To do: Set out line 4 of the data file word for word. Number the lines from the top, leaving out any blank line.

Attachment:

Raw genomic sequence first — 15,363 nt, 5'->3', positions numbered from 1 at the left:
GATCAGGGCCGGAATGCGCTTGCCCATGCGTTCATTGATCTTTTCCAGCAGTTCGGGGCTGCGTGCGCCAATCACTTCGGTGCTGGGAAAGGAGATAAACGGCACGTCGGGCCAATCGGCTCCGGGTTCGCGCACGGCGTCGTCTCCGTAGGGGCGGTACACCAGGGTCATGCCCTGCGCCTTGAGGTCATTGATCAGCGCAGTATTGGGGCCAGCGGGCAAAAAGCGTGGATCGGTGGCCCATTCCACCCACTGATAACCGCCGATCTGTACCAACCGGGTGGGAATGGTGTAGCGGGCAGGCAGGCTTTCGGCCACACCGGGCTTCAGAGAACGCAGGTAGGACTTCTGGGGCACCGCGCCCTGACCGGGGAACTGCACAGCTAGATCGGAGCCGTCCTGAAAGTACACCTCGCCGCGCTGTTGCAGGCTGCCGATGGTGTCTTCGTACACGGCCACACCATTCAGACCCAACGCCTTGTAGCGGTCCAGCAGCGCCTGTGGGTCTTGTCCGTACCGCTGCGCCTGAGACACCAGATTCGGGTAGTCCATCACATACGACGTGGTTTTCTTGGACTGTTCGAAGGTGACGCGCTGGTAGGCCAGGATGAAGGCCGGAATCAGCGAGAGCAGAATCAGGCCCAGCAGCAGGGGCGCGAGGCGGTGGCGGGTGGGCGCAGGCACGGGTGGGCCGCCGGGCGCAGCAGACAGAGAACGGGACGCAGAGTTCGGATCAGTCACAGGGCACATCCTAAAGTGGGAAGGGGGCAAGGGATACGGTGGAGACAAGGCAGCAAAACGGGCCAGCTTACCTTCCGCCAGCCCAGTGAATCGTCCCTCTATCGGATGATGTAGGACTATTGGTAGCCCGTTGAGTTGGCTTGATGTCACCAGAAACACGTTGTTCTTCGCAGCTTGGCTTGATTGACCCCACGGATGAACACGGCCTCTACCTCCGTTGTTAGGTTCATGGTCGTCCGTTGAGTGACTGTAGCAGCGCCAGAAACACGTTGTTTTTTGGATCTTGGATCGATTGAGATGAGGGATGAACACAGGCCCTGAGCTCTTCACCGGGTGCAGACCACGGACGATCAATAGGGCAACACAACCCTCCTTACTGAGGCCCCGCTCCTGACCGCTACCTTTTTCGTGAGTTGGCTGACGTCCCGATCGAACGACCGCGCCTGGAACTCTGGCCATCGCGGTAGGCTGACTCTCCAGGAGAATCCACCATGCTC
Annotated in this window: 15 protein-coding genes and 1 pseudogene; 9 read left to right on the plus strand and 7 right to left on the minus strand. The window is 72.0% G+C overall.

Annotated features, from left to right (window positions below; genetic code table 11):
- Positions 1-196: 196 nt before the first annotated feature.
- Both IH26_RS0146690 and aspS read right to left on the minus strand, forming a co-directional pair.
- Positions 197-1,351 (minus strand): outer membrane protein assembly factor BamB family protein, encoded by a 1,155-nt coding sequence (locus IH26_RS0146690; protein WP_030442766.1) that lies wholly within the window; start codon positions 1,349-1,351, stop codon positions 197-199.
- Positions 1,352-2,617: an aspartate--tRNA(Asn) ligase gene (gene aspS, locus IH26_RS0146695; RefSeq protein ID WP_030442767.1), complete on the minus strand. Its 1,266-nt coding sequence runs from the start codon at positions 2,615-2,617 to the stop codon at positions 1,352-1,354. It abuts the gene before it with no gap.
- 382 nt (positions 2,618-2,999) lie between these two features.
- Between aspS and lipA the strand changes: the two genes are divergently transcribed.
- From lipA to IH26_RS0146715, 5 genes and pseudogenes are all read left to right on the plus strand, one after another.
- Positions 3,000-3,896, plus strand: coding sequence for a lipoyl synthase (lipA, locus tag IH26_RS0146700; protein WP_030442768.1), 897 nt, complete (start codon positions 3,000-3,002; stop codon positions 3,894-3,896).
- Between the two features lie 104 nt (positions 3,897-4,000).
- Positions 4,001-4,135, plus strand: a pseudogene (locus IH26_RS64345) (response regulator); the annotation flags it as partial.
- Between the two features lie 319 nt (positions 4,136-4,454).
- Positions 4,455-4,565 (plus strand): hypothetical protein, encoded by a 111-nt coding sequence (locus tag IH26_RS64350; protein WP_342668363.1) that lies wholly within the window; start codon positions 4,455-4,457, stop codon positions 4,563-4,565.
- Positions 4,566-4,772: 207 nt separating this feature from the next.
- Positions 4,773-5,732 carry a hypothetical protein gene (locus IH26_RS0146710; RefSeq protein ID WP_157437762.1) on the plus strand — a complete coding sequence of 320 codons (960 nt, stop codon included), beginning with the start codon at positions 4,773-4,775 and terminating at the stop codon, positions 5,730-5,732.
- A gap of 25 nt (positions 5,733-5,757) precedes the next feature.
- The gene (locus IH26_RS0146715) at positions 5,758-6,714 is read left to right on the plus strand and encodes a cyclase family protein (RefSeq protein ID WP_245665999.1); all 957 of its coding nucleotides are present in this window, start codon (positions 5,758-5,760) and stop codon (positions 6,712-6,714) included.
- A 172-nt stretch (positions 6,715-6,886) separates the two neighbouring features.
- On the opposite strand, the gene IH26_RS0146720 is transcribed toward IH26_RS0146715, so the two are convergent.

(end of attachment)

Annotated features, from left to right (window positions below; genetic code table 11):